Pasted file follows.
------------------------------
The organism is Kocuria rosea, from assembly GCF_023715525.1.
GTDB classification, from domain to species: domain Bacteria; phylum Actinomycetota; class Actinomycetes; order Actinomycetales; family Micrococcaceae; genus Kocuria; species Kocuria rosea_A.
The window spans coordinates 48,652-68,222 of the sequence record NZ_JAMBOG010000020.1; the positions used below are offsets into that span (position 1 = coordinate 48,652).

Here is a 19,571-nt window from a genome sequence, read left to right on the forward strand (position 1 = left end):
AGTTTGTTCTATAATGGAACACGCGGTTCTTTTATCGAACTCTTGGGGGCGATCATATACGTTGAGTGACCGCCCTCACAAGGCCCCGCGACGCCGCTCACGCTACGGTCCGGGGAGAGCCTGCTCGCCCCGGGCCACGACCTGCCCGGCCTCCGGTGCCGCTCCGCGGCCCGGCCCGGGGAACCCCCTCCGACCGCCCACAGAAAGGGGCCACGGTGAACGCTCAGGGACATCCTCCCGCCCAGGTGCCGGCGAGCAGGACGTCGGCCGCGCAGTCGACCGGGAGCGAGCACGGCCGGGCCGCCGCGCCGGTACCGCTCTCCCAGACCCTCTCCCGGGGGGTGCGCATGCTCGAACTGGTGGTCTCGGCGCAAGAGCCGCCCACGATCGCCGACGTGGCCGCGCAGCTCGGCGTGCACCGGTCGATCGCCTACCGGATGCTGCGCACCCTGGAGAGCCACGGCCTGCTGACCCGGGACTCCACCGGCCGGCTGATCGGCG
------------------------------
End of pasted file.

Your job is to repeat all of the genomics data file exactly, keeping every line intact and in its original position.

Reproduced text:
The organism is Kocuria rosea, from assembly GCF_023715525.1.
GTDB classification, from domain to species: domain Bacteria; phylum Actinomycetota; class Actinomycetes; order Actinomycetales; family Micrococcaceae; genus Kocuria; species Kocuria rosea_A.
The window spans coordinates 48,652-68,222 of the sequence record NZ_JAMBOG010000020.1; the positions used below are offsets into that span (position 1 = coordinate 48,652).

Here is a 19,571-nt window from a genome sequence, read left to right on the forward strand (position 1 = left end):
AGTTTGTTCTATAATGGAACACGCGGTTCTTTTATCGAACTCTTGGGGGCGATCATATACGTTGAGTGACCGCCCTCACAAGGCCCCGCGACGCCGCTCACGCTACGGTCCGGGGAGAGCCTGCTCGCCCCGGGCCACGACCTGCCCGGCCTCCGGTGCCGCTCCGCGGCCCGGCCCGGGGAACCCCCTCCGACCGCCCACAGAAAGGGGCCACGGTGAACGCTCAGGGACATCCTCCCGCCCAGGTGCCGGCGAGCAGGACGTCGGCCGCGCAGTCGACCGGGAGCGAGCACGGCCGGGCCGCCGCGCCGGTACCGCTCTCCCAGACCCTCTCCCGGGGGGTGCGCATGCTCGAACTGGTGGTCTCGGCGCAAGAGCCGCCCACGATCGCCGACGTGGCCGCGCAGCTCGGCGTGCACCGGTCGATCGCCTACCGGATGCTGCGCACCCTGGAGAGCCACGGCCTGCTGACCCGGGACTCCACCGGCCGGCTGATCGGCG